=====> Downloading Buildpack:
=====> Detected Framework: elixir
-----> Checking Erlang and Elixir versions
-----> Running nginx-pre-reload
       Reloading nginx
-----> Setting config vars
=====> Application deployed:

To [email protected]:phoenix
 * [new branch]      master -> master

If we navigate to we will see the sample application running.

Phoenix Chat Example Running

Pretty sweet.

6. Bonus - SSL Encryption

Previously, adding SSL to an application was a sometimes tedious and pricey endeavour. But thanks to the folks at Let’s Encrypt the process has been simplified enormously.

Let’s add SSL to our sample application.

To do this we need to install the Let’s Encrypt plugin for Dokku. So on your server run:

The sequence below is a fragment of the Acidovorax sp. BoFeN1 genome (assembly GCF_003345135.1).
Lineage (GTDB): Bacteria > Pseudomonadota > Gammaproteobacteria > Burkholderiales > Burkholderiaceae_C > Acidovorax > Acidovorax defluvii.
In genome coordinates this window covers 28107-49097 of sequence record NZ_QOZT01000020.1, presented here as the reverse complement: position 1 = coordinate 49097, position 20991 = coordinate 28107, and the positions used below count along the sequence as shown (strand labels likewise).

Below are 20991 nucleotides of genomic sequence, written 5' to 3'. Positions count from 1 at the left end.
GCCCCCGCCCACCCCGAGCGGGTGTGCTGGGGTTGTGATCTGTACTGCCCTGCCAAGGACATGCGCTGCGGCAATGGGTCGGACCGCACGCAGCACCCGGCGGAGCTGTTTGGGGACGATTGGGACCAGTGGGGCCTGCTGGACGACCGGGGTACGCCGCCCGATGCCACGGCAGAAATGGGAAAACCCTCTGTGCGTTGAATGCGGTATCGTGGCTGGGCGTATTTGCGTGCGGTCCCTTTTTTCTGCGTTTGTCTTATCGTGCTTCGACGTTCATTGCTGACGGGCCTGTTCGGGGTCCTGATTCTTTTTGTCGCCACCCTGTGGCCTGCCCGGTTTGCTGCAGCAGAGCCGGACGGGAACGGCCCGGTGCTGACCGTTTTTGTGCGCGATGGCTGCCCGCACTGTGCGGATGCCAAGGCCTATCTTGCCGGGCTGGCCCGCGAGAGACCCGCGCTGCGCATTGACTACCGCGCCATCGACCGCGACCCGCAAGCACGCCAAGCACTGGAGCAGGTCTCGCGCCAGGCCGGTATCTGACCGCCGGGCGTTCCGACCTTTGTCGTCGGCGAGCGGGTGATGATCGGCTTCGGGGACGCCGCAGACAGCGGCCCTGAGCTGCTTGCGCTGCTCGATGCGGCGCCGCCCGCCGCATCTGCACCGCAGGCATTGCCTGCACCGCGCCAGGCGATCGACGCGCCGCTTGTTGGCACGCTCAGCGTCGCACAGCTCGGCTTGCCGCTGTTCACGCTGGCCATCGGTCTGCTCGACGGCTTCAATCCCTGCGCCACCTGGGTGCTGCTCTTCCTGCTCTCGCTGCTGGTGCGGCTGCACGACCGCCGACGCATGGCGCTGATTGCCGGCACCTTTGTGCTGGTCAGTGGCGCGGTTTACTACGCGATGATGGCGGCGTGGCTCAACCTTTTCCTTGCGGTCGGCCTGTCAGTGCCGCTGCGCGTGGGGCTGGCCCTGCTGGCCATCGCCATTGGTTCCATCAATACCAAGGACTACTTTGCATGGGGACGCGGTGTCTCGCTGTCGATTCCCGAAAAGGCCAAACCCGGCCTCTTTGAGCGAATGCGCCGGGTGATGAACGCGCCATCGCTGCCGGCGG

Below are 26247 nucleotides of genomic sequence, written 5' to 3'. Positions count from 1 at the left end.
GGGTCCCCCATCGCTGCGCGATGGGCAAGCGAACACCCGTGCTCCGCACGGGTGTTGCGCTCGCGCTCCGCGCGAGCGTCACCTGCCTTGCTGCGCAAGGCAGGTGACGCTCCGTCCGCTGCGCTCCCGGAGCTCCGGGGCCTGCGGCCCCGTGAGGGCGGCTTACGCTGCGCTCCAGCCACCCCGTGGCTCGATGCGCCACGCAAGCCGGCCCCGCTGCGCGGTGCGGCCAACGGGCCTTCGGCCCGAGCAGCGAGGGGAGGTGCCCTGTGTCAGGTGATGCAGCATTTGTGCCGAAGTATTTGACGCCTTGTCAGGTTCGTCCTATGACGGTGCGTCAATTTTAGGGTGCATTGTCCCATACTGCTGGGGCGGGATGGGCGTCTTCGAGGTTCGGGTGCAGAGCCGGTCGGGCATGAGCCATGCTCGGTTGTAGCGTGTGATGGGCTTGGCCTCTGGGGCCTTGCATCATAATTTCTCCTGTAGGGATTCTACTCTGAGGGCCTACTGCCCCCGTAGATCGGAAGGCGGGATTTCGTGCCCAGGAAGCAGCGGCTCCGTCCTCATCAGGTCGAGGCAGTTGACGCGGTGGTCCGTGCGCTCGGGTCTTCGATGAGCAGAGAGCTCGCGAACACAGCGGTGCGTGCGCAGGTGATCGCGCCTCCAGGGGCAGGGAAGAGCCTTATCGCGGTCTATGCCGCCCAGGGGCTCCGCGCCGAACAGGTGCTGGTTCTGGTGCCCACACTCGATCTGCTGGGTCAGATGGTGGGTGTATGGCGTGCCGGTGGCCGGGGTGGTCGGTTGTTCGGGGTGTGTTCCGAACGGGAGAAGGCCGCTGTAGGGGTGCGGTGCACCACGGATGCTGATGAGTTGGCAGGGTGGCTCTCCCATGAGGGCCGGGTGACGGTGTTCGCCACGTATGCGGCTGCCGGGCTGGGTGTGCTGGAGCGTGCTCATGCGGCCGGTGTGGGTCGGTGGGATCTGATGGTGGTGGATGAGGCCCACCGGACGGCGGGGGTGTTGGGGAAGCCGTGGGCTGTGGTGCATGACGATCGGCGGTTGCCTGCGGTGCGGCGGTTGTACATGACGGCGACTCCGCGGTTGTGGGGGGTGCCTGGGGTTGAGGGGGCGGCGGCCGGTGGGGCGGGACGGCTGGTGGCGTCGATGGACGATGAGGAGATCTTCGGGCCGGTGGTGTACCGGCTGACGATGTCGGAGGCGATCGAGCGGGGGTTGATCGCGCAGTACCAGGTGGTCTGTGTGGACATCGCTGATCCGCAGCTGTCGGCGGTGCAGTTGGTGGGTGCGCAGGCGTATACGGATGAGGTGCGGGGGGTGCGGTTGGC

~# dokku plugin:install

We then need to set an environment variable for our email, which is required to issue an SSL certificate:

~# dokku config:set --no-restart phoenix DOKKU_LETSENCRYPT_EMAIL=[email protected]
-----> Setting config vars
   DOKKU_LETSENCRYPT_EMAIL: [email protected]

Now to add a certificate to your application we simply run:

~# dokku letsencrypt phoenix
-----> Enabling ACME proxy for phoenix...
-----> Getting letsencrypt certificate for phoenix...
        - Domain ''
-----> Certificate retrieved successfully.
-----> Symlinking let's encrypt certificates
-----> Setting config vars
-----> Configuring SSL for /var/lib/dokku/plugins/available/nginx-vhosts/templates/nginx.ssl.conf.template)
-----> Creating https nginx.conf
-----> Running nginx-pre-reload
       Reloading nginx
-----> Disabling ACME proxy for phoenix...

Now we can visit our site securely at and see the valid SSL certificate in action:

SSL Certificate